Her Music Fell Into Obscurity. Now It’s Back at the Philharmonic.

The New York Philharmonic’s program this week contains familiar names, Gustav Holst and György Ligeti. But in between is a first for the orchestra: “Stabat Mater,” a 1951 work for contralto and strings by Julia Perry.

This will not be the first time that Perry has shared the stage with more well-known composers. In February 1954, the Columbia University Composers Forum presented the “Stabat Mater” alongside George Antheil’s “Ballet Mécanique.” In a post-concert discussion, Perry charmed the audience, seated between Antheil and Aaron Copland, the event’s host. The critic Ross Parmenter wrote in The New York Times that the “Stabat Mater” “lingered poignantly in the memory.”

For Perry, a Black composer who died in 1979 at age 55, the 1950s and ’60s were replete with success, the summit of a career that fell into obscurity despite musicians’ admiration of her work. The mezzo-soprano J’Nai Bridges, who will make her Philharmonic debut performing in the “Stabat Mater” solo part, said of the piece: “I love the vocal writing. It’s intense, it’s very introspective, it’s very intimate and also very extreme.” Dima Slobodeniouk, who will conduct the program, described it as “logically and beautifully written.”

The “Stabat Mater” helped Perry earn two fellowships from the Guggenheim Foundation after its premiere. She also drew acclaim from European audiences as a touring conductor and composer, and in November 1954, Columbia invited Perry back for the world premiere of her opera “The Cask of Amontillado.” A 1964 citation that Perry received from the National Institute of Arts and Letters commends her as “a fine composer whose works display the unusual combination of being truly original and at the same time widely accepted.”

In 1965, the New York Philharmonic performed Perry’s “Study for Orchestra,” a revision of “A Short Piece for Orchestra”(1952), and the ensemble’s first instance of programming a work by a Black woman. That moment, though, came at the onset of a long and tragic professional decline.

The musicologist Mildred Denby Green has written that around this time, Perry was severely restricted by illness. The composer’s correspondence with the Philharmonic also reveals extreme financial distress: A collect telegram she sent from her home in Akron, Ohio, on May 29, 1965, said, “Unemployed at this time I am without the barest essentials.”

When Perry died, she had no children and only a few published works. Although scholars have identified about 100 of her manuscripts and scores, dozens cannot be performed or recorded because there is no established copyright holder. As Christopher Wilkins, the music director of the Akron Symphony, said, “all the work is protected; it just hasn’t been licensed, and can’t be until whoever controls it negotiates that.”

Wilkins first found Perry’s compositions in 2020, and marveled at what he saw. She, he said, “may be the most accomplished and celebrated composer ever to emerge from Akron.” He then asked the soprano and scholar Louise Toppin, who leads the African Diaspora Music Project, to help him explore Perry’s output and edit some of her manuscripts.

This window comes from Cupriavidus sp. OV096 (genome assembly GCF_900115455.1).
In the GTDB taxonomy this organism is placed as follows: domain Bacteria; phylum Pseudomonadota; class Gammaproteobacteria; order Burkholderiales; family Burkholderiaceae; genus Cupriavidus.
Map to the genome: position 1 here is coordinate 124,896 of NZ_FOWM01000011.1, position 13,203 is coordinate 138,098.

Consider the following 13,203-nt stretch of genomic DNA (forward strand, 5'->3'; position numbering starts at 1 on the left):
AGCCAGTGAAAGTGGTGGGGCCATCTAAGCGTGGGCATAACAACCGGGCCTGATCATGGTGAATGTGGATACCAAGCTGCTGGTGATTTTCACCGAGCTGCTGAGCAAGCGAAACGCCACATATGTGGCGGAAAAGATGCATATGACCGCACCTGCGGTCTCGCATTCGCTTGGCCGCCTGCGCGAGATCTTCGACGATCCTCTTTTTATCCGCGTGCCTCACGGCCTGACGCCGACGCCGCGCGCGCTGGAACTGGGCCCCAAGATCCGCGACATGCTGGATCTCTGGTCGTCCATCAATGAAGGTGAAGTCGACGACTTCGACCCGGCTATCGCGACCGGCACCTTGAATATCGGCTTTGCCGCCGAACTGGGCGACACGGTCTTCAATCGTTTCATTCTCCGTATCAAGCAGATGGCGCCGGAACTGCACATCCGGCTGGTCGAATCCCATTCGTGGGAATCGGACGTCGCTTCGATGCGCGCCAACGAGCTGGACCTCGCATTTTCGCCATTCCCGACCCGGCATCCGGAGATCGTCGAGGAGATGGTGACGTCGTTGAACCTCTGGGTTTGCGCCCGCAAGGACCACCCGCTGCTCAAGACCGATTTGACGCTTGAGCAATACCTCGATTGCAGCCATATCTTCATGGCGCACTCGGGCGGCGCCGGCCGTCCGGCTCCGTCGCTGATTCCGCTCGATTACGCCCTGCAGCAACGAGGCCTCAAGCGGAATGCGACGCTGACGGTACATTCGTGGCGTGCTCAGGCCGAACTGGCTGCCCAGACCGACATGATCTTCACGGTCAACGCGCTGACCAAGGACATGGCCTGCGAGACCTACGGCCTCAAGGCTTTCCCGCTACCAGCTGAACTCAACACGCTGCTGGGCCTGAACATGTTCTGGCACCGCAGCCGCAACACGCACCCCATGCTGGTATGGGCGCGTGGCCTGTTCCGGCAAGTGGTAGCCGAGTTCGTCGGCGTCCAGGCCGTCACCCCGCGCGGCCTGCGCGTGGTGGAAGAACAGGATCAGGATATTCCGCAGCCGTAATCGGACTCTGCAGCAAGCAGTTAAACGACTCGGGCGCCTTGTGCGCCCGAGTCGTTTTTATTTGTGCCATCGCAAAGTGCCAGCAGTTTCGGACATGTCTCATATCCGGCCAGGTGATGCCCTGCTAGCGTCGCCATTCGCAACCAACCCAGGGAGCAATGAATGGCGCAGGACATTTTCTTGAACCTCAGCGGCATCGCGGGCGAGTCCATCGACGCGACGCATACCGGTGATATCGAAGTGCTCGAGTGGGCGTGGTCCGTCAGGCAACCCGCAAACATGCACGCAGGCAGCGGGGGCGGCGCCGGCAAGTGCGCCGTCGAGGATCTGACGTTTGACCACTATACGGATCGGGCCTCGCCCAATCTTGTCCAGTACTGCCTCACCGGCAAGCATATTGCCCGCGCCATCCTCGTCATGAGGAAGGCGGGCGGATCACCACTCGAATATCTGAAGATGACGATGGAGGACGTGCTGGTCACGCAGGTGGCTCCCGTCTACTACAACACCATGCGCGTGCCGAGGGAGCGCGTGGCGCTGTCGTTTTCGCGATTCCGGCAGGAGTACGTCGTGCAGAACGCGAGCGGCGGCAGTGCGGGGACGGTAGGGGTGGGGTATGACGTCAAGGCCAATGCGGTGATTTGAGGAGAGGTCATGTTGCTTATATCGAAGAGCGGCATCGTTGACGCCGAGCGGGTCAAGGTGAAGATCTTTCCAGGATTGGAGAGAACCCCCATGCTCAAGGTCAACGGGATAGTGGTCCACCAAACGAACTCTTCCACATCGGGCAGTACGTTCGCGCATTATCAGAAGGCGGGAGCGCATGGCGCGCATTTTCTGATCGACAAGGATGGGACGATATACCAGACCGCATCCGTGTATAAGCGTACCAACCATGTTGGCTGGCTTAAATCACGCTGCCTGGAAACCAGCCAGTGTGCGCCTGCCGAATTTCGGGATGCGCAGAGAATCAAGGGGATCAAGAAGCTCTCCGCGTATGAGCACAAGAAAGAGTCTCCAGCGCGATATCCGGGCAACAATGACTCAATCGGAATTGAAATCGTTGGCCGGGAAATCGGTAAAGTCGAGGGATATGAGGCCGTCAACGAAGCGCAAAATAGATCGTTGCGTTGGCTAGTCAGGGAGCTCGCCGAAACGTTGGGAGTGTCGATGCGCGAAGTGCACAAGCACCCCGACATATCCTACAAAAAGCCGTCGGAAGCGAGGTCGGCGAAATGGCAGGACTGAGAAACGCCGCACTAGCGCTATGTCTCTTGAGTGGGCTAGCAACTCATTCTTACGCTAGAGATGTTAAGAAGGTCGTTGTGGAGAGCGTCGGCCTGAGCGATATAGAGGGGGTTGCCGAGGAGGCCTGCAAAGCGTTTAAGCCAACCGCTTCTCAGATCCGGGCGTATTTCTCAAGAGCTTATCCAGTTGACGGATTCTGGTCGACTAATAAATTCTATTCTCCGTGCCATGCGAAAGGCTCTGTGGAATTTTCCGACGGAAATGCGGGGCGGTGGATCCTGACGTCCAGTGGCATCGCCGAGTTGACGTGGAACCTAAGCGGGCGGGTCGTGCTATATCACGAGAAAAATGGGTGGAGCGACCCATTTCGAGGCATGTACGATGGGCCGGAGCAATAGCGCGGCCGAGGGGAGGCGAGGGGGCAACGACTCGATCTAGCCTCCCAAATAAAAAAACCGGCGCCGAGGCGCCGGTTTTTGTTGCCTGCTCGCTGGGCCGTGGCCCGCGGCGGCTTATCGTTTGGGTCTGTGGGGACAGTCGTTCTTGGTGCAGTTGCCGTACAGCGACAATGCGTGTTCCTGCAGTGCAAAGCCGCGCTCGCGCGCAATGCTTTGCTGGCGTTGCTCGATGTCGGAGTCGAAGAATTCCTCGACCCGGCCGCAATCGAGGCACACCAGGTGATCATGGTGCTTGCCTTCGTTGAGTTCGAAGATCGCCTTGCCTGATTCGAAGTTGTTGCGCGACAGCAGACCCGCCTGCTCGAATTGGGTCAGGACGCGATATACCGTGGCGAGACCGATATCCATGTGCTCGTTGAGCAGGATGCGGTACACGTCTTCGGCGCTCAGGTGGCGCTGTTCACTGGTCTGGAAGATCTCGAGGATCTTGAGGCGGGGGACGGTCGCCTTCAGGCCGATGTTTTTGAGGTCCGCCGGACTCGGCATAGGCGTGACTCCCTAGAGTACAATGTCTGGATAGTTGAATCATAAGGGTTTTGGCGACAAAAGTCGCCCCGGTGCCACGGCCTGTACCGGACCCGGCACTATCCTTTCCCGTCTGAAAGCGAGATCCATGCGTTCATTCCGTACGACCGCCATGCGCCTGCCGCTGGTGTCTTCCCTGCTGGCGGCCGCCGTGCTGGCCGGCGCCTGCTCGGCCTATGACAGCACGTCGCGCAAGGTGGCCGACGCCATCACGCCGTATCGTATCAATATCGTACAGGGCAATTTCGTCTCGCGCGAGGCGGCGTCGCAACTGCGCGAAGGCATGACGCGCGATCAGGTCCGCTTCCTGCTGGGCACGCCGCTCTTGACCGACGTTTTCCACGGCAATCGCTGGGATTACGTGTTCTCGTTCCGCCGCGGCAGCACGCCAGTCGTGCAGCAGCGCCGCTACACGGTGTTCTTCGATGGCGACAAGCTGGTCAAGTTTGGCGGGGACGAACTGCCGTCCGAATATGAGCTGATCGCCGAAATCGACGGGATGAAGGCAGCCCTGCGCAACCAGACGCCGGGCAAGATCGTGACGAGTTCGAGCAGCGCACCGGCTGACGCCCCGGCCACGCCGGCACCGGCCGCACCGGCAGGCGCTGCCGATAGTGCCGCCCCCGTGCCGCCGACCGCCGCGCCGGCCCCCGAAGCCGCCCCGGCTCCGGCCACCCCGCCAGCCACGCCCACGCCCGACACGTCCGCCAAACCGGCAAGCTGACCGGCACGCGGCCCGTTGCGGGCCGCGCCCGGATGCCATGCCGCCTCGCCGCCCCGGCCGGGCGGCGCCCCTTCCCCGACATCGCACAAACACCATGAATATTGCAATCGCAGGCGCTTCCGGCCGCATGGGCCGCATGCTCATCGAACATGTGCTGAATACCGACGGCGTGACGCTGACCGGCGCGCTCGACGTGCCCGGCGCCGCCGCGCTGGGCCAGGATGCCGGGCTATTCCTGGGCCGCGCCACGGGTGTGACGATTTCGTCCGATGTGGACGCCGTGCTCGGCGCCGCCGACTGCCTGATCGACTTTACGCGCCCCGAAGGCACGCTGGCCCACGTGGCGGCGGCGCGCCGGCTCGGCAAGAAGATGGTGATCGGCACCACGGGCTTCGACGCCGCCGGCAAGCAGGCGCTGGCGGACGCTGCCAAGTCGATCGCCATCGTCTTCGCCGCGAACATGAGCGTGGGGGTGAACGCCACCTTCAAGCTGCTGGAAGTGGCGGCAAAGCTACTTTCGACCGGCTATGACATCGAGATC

That partnership led Wilkins to conduct eight of Perry’s orchestral works in concerts and private readings, including a performance and recording last year of “Frammenti dalle Lettere di Santa Caterina” (1953) with Toppin as the soloist. The Akron Symphony has also engaged a local lawyer to help resolve the copyright ambiguities that ensnare many of Perry’s compositions — a barrier to overcome for those interested in her music, beyond historical practices of exclusion among American institutions.

But this week’s Philharmonic program joins high-profile presentations of Perry’s works, such as the Minnesota Orchestra’s performance earlier this month of “A Short Piece for Orchestra,” that are bringing necessary attention to her legacy at a critical time. Toppin said that if Perry is performed by leading ensembles, “that’s going to help influence the field.”

The 100th anniversary of Perry’s birth is coming on March 25, 2024. That month, the Bright Shiny Things label will release a world premiere recording of her Violin Concerto, featuring Curtis Stewart as the soloist, under the baton of James Blachly with the Experiential Orchestra.

In the Violin Concerto, Blachly said, “the extent of the imagination that goes into what she can draw out of a very small set of musical materials is miraculous.” In an email, Stewart described it as testing “the bounds of the musical/emotional content in all its permutations.”

Perry finished the concerto in 1968, but it lacked a performance-ready edition until recently. The composer Roger Zahab spent 45 years reconstructing the score from various copies and sets of revisions, beginning with a piano reduction he received in 1977. “It was very difficult to walk away from the piece for any length of time,” he recalled. “Perry was obsessively meticulous in so many ways.”

Audiences who hear Bridges sing the “Stabat Mater” will perhaps learn, or be reminded, that Perry’s brilliant creativity makes the struggle to include her in classical music worthwhile and necessary.

“Programming Julia Perry is about making room,” Bridges said. “Not just to tick boxes, but because we want to continue performing beautiful music.”

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